OPINION | SOUTH AFRICA 

New law makes whistle-blowing riskier

Protected Disclosures Amendment Bill criminalises false disclosures

Photo of Houses of Parliament
The Protected Disclosures Amendment Bill is currently before Parliament. Photo: Nick Boalch via Flickr (CC BY-NC-ND 2.0)
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More and more whistleblowers seem to be emerging into the light as new revelations are made daily about state capture, but this is misleading. In fact, research shows that the number of whistleblowers is declining in South Africa. 

As it stands, the law does not protect whistleblowers adequately. Also, the culture of impunity makes people reluctant to speak out when they believe nothing will be done to fix the problems they reveal. And the consequences of speaking out can go well beyond the workplace harassment the whistleblower legislation deals with.

The Protected Disclosures Amendment Bill before Parliament was intended to remedy the situation. It creates new protections for whistleblowers, expands the definition of those who are protected, and increases the damages they can claim. This legislation is mostly what you look for in a Bill – based on evidence, research and consultation, it deals with the gaps left when the bill was drafted, 15 years ago.

However - and it’s a big however - the legislation introduces a criminal sanction for false disclosures. This is contrary to the recommendations of the Law Reform Commission, and contrary to advice from experts in the field. The section has been vigorously defended in the Parliamentary committee by the majority party and vigorously attacked by the opposition.

The line of defence on the criminalisation of false whistleblowing has been interesting. Members of the committee talked about whistleblowing as “so many stories creating turmoil.” MP Makgathatso Pilane-Majake made mention of the reputational damage suffered by people who have false reports made against them, and emphasised that defamation was not a sufficient remedy when the person making the allegation was poor. She pointed out that the person defamed gained nothing from suing the poor person.

Professor Christian Msimang appealed to the Committee to come to the rescue of innocent victims of false disclosures. He cited the example of a young man falsely accused of sexual assault who was castrated. Criminal sanctions against those who make false reports of wrongdoing: that’s what we need, agreed the majority.

Despite the risks run by whistleblowers, despite the evidence that people are not speaking out, and despite the huge numbers of unreported rapes, the committee fretted about the people who make false allegations. There are so many of these, in the view of the majority as expressed by Loyiso Mpumlwana, that there is a risk that they will bring down the government.

What is the evidence that we are a country of liars and malicious whistleblowers? We don’t have any evidence that we are better or worse than any other jurisdiction in relation to information peddling, which is a phrase which comes up in this debate. What we do have evidence of is that people are reluctant to speak out about issues because they are afraid they will lose their jobs. The evidence exists in the case of rape that it is only one in nine women who report.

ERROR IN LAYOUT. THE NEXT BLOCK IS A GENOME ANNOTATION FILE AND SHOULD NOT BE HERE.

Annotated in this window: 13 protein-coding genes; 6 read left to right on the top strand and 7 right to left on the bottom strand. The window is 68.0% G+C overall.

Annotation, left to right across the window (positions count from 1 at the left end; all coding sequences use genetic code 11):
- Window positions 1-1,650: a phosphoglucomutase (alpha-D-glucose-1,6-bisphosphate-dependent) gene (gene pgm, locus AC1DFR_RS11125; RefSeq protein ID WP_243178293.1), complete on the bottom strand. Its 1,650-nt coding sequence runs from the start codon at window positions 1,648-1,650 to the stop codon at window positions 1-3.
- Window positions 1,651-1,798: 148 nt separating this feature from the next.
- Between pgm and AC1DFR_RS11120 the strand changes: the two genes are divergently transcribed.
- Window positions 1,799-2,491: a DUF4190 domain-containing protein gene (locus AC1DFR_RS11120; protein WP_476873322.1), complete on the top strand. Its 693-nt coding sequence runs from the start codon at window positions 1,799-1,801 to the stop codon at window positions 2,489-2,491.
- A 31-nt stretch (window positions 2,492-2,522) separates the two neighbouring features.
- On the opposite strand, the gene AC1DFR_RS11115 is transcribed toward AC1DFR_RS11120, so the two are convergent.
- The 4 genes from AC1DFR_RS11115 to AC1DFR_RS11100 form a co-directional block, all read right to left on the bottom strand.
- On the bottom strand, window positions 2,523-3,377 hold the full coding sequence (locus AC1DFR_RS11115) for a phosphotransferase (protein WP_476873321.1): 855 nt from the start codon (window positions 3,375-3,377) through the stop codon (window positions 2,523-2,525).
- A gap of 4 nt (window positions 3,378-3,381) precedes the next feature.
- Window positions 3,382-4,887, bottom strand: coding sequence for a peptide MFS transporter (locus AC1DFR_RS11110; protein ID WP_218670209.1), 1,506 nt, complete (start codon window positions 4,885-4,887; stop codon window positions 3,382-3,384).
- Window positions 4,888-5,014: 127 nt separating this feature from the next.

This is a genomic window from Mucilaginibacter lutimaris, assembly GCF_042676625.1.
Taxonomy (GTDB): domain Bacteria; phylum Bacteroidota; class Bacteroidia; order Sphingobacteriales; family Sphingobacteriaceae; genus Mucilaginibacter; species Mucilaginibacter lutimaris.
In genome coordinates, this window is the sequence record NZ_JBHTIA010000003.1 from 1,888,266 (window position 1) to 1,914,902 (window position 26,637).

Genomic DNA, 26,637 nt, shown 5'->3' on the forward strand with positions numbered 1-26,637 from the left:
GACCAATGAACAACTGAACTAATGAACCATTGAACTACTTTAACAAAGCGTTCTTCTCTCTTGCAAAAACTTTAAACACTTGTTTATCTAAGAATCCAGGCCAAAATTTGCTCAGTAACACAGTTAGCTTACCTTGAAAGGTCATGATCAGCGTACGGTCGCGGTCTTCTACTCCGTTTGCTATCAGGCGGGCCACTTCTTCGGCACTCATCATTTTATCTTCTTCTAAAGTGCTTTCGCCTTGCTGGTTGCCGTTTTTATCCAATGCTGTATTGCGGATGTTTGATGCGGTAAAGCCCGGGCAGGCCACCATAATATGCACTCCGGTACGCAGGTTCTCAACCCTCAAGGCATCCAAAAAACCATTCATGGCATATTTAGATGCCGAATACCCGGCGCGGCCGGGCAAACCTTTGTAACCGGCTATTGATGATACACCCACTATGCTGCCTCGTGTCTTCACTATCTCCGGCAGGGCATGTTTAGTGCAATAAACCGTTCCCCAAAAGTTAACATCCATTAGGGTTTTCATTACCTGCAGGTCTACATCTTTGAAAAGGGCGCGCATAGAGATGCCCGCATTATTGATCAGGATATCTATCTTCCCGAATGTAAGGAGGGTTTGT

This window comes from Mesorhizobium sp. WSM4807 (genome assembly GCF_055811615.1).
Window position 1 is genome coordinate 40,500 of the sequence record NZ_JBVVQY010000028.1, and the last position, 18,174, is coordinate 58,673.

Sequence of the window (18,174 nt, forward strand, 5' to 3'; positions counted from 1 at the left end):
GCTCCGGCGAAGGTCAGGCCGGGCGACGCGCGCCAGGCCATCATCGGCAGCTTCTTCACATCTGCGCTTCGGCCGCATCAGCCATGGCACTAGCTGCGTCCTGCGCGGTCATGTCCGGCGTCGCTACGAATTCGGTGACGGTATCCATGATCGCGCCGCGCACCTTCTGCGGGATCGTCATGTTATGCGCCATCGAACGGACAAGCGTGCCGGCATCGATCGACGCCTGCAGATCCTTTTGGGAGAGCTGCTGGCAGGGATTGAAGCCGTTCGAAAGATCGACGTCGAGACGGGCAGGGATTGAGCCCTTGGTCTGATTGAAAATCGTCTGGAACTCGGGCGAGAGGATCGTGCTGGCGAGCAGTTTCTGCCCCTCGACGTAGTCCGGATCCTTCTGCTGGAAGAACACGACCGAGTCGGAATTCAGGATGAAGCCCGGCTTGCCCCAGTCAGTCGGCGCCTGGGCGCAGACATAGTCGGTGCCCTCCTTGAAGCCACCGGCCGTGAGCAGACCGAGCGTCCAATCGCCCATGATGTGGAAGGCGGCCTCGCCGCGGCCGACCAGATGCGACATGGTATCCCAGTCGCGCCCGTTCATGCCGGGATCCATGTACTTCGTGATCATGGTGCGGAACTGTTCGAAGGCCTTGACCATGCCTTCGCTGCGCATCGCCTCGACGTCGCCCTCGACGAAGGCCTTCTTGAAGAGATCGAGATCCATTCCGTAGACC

This legislation was intended to protect and defend whistleblowers. It now does so, but at the cost of adding a criminal sanction.

The Law Reform Commission said in 2007 that:

“The Commission confirms its preliminary recommendations that where an employee or a worker knowingly makes a false disclosure such disclosure should not be criminalized. A person who deliberately or recklessly discloses information does not qualify as a whistleblower (except under section 5 of the PDA in its present form) and might also be guilty of criminal defamation, crimen injuria or fraud at common law. There has been no alteration of best practice in this regard, and we do not agree with those that say that this is a way of preventing false claims of wrongdoing.”

Has the situation changed since 2007? Unemployment and inequality remain roughly the same. There remains a significant fear of losing our jobs. Except for a few in the middle class, and the very wealthy, we live from paycheck to paycheck. We are in debt, and not having an income can mean losing a house, or not paying school fees.

There are so many things against us speaking out. The concept of not bringing the organisation into disrepute is strong. It is difficult to break ranks. But being able to speak the truth is part of our right to dignity. We rightly regard dignity as one of the bedrock rights in the constitution. Being able to live your truth is unquestionably part of the right to dignity. Forcing people to live in a way which is against their conscience is a violation of the right to dignity.

As someone who works in an organisation advising whistleblowers, we never say, yes, blow the whistle. We say: it is your right to do so, and we will respect your decision either way. And we don’t judge people who don’t speak out, because we cannot stand in their shoes and make the calculations of risk they must. But we need people to speak out despite the cost, despite the risk of losing friends, and losing jobs, and even losing life. Now, unless this section criminalising false disclosure is scrapped, we will have to advise whistleblowers that there is an additional risk, of criminal sanction, in speaking out, where the disclosure is false and made with ill intent. It would be surprising if this additional risk did not further discourage people from speaking out.

Tilley is advocacy manager at the Open Democracy Advice Centre.

Views expressed are not necessarily those of GroundUp.

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